Speaker Pantaleon Alvarez of Davao del Norte has called on his fellow lawmakers in the Association of Southeast Asian Nations (Asean) to support the Duterte administration’s anti-drug war—a policy that has left at least 7,000 suspected drug personalities either dead without charges or trial.
In his welcome remarks at the Asean’s Inter-parliamentary Assembly (AIPA) Fact Finding Committee to Combat the Drug Menace at the Conrad Hotel in Pasay on Wednesday, Alvarez said that drug trafficking has remained a major security concern in Southeast Asia, and that the region has become a major transhipment hub for illegal drugs amid an increasingly growing international market.
“We stand firmly with President Rodrigo Duterte in the war against illegal drugs. He has called on the leaders of Asean member states during the 30th Asean Summit to join him in this campaign. I take this opportunity to urge you to do the same,” Alvarez said.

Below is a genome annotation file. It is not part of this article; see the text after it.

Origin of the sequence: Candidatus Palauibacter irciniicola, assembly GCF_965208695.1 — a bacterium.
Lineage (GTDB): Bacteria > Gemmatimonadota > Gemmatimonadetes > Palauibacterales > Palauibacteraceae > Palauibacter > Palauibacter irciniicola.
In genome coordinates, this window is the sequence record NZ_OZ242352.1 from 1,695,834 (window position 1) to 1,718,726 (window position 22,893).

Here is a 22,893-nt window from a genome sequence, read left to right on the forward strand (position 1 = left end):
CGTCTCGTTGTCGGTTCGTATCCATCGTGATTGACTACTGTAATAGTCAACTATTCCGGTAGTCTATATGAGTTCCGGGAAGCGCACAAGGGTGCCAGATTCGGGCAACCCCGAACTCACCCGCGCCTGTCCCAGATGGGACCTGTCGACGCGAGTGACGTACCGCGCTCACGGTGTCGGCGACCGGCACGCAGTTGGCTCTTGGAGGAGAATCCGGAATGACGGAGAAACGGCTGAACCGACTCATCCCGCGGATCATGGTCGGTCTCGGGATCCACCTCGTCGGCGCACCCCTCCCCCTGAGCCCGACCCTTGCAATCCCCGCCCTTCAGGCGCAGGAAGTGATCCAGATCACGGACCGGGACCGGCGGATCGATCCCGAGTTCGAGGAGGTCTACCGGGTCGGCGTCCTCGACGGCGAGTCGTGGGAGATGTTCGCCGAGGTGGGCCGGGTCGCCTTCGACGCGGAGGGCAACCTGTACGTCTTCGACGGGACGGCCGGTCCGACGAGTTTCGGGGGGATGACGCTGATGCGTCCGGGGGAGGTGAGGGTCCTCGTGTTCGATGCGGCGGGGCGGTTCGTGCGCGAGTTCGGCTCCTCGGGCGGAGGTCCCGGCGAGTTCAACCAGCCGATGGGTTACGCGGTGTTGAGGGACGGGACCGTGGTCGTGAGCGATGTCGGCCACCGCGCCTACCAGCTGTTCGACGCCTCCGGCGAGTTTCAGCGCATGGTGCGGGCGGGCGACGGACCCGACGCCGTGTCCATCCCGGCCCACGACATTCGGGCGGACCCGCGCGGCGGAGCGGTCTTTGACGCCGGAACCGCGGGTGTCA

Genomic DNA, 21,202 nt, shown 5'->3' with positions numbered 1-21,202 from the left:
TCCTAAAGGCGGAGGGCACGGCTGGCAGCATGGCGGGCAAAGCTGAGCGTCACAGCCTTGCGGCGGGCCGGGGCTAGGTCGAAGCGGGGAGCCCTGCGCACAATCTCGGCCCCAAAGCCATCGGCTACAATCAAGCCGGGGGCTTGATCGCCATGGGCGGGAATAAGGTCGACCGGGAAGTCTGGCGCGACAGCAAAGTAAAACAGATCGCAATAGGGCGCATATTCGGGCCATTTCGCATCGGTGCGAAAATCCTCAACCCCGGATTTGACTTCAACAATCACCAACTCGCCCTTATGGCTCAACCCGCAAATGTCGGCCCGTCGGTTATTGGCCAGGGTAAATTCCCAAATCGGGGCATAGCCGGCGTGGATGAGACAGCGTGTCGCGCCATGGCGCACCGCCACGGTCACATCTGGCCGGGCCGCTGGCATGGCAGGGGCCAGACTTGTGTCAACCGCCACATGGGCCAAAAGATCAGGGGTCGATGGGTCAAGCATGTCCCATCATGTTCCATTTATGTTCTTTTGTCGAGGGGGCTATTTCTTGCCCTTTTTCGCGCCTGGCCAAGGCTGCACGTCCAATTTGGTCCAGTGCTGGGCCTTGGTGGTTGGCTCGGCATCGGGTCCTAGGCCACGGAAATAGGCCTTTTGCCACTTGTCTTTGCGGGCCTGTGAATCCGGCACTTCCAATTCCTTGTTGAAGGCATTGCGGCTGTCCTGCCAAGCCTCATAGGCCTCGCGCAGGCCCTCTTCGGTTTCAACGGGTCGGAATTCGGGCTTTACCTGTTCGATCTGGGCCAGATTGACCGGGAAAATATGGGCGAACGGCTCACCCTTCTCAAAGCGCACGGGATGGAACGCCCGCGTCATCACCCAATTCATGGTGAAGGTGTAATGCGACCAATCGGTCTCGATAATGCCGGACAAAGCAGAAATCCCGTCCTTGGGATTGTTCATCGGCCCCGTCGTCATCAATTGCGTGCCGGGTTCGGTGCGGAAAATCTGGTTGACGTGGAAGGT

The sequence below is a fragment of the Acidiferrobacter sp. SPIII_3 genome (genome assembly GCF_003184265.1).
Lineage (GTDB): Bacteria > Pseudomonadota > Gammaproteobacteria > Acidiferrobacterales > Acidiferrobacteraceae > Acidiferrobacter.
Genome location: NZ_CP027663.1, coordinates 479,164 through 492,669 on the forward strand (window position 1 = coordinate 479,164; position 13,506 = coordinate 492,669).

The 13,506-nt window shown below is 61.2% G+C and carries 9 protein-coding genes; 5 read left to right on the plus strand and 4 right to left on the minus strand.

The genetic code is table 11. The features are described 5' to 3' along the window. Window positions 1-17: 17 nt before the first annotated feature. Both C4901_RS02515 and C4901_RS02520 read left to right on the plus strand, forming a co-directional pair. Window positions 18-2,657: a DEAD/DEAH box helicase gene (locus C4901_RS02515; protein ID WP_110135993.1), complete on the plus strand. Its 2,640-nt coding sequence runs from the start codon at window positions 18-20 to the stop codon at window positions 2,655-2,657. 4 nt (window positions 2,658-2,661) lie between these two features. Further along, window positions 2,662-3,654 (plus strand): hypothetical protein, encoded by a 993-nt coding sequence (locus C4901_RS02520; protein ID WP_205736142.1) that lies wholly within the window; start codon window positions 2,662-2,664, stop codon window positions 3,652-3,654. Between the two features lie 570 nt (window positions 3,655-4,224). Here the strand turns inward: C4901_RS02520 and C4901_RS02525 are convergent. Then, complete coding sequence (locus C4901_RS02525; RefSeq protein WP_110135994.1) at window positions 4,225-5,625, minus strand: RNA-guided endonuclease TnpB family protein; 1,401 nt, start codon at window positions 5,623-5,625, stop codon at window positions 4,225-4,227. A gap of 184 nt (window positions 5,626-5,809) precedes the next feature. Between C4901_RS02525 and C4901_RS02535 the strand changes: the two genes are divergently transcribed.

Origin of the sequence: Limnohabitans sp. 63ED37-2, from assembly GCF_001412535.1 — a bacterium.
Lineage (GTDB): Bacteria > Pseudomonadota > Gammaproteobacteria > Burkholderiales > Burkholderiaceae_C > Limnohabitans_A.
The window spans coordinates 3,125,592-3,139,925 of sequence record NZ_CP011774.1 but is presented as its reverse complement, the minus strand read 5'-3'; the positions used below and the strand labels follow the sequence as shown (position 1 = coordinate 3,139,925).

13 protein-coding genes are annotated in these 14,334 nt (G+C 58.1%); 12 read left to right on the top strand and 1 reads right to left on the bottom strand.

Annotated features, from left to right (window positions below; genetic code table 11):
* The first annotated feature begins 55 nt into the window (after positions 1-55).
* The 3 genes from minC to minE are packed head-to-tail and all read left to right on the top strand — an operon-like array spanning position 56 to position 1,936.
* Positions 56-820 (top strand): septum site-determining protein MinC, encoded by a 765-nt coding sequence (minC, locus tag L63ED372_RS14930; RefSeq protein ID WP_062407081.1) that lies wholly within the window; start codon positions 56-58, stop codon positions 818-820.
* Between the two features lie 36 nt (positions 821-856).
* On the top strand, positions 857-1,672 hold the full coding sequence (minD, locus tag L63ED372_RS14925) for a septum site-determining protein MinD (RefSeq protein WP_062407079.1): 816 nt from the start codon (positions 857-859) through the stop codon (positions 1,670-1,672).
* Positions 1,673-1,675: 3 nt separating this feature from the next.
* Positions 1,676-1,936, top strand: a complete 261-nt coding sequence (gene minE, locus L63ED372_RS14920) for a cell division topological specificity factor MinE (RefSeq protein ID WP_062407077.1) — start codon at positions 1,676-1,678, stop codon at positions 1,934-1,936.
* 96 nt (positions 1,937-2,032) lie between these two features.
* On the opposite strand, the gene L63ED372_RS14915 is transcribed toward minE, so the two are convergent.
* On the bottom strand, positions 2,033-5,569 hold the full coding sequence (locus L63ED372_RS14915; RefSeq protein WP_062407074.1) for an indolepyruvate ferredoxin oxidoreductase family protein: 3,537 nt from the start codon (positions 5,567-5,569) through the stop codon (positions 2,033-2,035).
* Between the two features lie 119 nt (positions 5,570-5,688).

“With political will and cooperation, we will dismantle the massive illegal drug trade apparatus,” Alvarez said.
Alvarez said the effects of illegal drug use on the health the people and on public health was well documented, particularly by the United Nations Office on Drugs and Crime which reported that aside from the medical conditions arising from drug use, certain modes of administration also contributed to the spread of other diseases that affected not only the person using illegal substances but also those close to them.
“We also cannot ignore the impact of drug use on society. Financial difficulties and relationship problems are just some of the challenges a family may face. We simply cannot stand idly by as our region succumbs to the debilitating effects of illegal drugs,” Alvarez, a lawyer, said.
“As legislators, we support measures that could strengthen mechanisms to stop the production, trafficking, and abuse of illicit drugs in our countries. I also call upon our AIPA Member States to enhance cooperation in the field of law enforcement and the criminal justice system, to raise awareness and educate all sectors of society and engage our local communities, schools and the media to commit their support to the realization of a drug-free Asean,” Alvarez added.
Under Alvarez’s leadership, the House of Representatives has approved the death penalty bill for drug-related cases last March. The same bill, however, is gathering dust in the Senate.